Rhetoric vs. Reality: CFPB Nominee Kraninger’s Data Security Record Should Worry Consumers

According to her written testimony, Kathy Kraninger will tell the Senate Banking Committee this morning that protecting “sensitive” consumer data will be one of her top priorities if she’s confirmed. Sadly, the rhetoric of President Trump’s nominee for Director of the Consumer Financial Protection Bureau (CFPB) doesn’t match the reality of her record. As the following research makes clear, Kraninger has a troubling history when it comes to information security.

RHETORIC: Kathy Kraninger Says Protecting Consumer Data is a Priority 

  • In her written testimony, Kathy Kraninger said, “the Bureau must recognize its profound duty to the American people to protect sensitive information in its possession. Under my leadership, the Bureau would limit data collection to what is needed and required under law and ensure that data is protected. This issue clearly needs more attention, particularly because many consumers are unaware of the vulnerabilities or unsure of what actions to take to protect themselves.” [“Testimony of Kathy Kraninger,” Hearing of the Senate Banking Committee, 07/19/18] 

REALITY: Kathy Kraninger Has a Troubling History When It Comes to Information Security

  • Also at DHS Kathy Kraninger pushed for federal and state issuers to adopt RFID chips in identification cards and documents, despite being aware of the vulnerabilities they created. It was known at the time that the chips could be read at a distance. As a defense against hackers, Kraninger thought it was sufficient to offer protective sleeves and codes. [Prepared Statement and Testimony of Kathleen Kraninger, “Technology for Secure Identity Documents,” Hearing of the House Committee on Oversight and Government Reform Subcommittee on Government Management, Organization, and Procurement, 10/18/07]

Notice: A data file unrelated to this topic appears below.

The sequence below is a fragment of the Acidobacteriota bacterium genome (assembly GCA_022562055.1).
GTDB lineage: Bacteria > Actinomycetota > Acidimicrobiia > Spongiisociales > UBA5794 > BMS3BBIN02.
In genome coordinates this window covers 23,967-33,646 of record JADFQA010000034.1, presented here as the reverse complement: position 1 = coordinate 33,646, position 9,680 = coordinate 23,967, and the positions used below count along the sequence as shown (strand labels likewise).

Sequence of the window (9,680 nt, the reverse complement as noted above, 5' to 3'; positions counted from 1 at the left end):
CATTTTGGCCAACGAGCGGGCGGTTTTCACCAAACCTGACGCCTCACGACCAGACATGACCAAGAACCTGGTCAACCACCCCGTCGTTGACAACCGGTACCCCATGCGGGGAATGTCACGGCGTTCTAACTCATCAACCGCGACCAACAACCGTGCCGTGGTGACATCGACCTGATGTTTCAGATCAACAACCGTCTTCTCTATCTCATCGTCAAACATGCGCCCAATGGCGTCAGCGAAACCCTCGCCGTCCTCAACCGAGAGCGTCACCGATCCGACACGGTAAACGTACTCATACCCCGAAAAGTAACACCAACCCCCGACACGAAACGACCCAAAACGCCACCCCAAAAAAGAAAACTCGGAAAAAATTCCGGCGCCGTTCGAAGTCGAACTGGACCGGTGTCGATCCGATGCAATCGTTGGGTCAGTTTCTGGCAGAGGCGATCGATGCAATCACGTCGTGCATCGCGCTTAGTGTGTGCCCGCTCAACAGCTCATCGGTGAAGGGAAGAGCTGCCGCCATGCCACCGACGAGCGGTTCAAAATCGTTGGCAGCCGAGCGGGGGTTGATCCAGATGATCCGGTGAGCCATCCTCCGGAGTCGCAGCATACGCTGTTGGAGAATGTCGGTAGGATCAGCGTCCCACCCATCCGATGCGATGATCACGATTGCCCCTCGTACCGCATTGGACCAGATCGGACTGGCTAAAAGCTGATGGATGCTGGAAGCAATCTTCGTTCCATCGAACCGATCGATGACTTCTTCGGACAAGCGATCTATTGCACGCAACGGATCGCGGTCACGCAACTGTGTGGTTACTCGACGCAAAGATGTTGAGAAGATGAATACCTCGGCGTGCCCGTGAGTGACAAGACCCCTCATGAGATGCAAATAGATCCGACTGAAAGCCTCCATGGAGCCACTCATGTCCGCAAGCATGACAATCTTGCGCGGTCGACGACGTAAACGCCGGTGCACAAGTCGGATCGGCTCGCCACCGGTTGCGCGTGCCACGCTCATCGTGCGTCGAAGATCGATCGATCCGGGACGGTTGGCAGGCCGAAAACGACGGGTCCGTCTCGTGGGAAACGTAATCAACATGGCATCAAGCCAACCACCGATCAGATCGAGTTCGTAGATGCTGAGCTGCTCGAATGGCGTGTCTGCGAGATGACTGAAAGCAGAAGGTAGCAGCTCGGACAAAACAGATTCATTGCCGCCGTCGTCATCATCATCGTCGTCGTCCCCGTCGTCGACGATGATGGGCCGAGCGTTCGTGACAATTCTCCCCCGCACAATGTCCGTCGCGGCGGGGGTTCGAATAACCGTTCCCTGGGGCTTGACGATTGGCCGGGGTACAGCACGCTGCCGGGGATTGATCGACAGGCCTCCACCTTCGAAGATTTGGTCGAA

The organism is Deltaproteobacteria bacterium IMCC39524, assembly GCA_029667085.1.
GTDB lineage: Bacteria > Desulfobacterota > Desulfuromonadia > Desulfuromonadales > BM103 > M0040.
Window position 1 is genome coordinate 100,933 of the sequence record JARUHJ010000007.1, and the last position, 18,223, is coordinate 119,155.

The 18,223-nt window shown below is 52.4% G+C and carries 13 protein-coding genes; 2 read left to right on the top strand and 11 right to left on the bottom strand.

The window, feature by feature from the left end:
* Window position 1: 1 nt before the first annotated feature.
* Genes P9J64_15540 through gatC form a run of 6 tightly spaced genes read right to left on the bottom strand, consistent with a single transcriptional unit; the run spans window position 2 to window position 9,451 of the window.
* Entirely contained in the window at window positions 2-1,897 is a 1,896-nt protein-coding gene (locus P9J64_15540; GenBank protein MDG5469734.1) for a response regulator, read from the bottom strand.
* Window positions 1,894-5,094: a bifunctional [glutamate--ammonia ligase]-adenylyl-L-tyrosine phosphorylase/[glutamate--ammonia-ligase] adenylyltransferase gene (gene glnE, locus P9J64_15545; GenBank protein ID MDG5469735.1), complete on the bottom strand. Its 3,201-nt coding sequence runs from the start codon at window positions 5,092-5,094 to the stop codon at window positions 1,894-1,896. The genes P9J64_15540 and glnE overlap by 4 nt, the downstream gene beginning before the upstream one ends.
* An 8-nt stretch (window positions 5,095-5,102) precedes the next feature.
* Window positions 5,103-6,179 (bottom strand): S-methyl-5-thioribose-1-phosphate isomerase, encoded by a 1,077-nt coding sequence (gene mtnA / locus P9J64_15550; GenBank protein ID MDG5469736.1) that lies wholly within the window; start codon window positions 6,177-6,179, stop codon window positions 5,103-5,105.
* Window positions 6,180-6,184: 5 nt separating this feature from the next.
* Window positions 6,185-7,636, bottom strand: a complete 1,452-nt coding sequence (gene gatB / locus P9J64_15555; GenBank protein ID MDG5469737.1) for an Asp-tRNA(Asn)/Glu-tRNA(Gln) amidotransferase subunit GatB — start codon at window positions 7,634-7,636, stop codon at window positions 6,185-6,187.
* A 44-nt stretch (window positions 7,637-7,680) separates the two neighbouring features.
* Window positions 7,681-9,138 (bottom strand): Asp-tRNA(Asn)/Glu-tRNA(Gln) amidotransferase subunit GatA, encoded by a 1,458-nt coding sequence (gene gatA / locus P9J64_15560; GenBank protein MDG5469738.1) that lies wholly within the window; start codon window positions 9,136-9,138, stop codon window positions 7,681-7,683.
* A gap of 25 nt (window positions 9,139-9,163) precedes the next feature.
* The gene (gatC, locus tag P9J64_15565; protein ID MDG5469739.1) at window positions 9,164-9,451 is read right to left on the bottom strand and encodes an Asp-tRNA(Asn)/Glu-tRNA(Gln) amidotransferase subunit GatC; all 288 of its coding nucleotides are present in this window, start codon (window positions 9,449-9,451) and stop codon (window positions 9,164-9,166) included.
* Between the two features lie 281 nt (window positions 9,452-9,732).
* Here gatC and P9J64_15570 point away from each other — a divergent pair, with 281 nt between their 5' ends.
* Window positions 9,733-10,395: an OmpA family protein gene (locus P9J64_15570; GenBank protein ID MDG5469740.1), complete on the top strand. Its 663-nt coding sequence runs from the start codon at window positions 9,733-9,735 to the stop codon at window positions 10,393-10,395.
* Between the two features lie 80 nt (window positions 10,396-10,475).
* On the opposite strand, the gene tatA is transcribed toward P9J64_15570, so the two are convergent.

REALITY: The CFPB has generally been found to have good data security mechanisms

  • An Inspector General Report Showed the CFPB Takes Data Collection Security and Privacy Issues Seriously. The Office of the Inspector General for the CFPB issued a report that showed that the CFPB has “implemented” a program that addresses “privacy requirements and security risks” associated with handling private data. The report noted that the CFPB has “documented privacy policies and procedures covering a wide range of topics.” [Manatt, Phelps & Phillips, LLP, “OIG Audit Addresses Data Security Concerns at the CFPB,” JD Supra, 03/02/18]
  • Mulvaney even sent CFPB staff an email admitting CFPB data collection systems were “‘well-secured’” after he hired a hacker to test the systems. On May 31, 2018, Mick Mulvaney sent an email to CFPB employees that an “‘exhaustive review’” had concluded that the CFPB “‘externally facing’” systems were “‘well-secured.’” Mulvaney’s email stated that he had frozen data collection out of “an abundance of caution” and that, since the review revealed that the systems were sound, CFPB employees would resume their data collection efforts. [Mick Mulvaney email to CFPB All Hands, Consumer Financial Protection Bureau, 05/31/18]

REALITY: Some wondered if Mulvaney’s suspension of CFPB data collection was actually an attack on the Bureau

  • Mulvaney’s Freezing of CFPB Data Collection Was Seen as an Attack on Bureau’s Enforcement Capabilities. When Mick Mulvaney halted the CFPB’s “collection of all personally identifiable information […] The move raised concerns that the bureau’s enforcement actions would be stalled.” Mulvaney wanted to freeze collection until “the CFPB improve[d] its data security systems.” [Kate Berry, “CFPB’s Mulvaney to Warren: Breaches justified data-collection halt,” American Banker, 01/19/18; James Kin and Bowen Ranney, “CFPB data collection freeze impacting CFPB examinations,” Ballard Spahr LLP, 12/15/17]
  • Mulvaney’s CFPB Data Collection Freeze Hampered Efforts to Monitor Compliance of Financial Institutions. The move to freeze data collection caused confusion among enforcement staff and “hamper[ed]…efforts to monitor financial firms for compliance with consumer protection rules.” [Jessica Eisinger, “The Consumer Financial Protection Bureau’s declaration of dependence,” ProPublica, 02/15/18]




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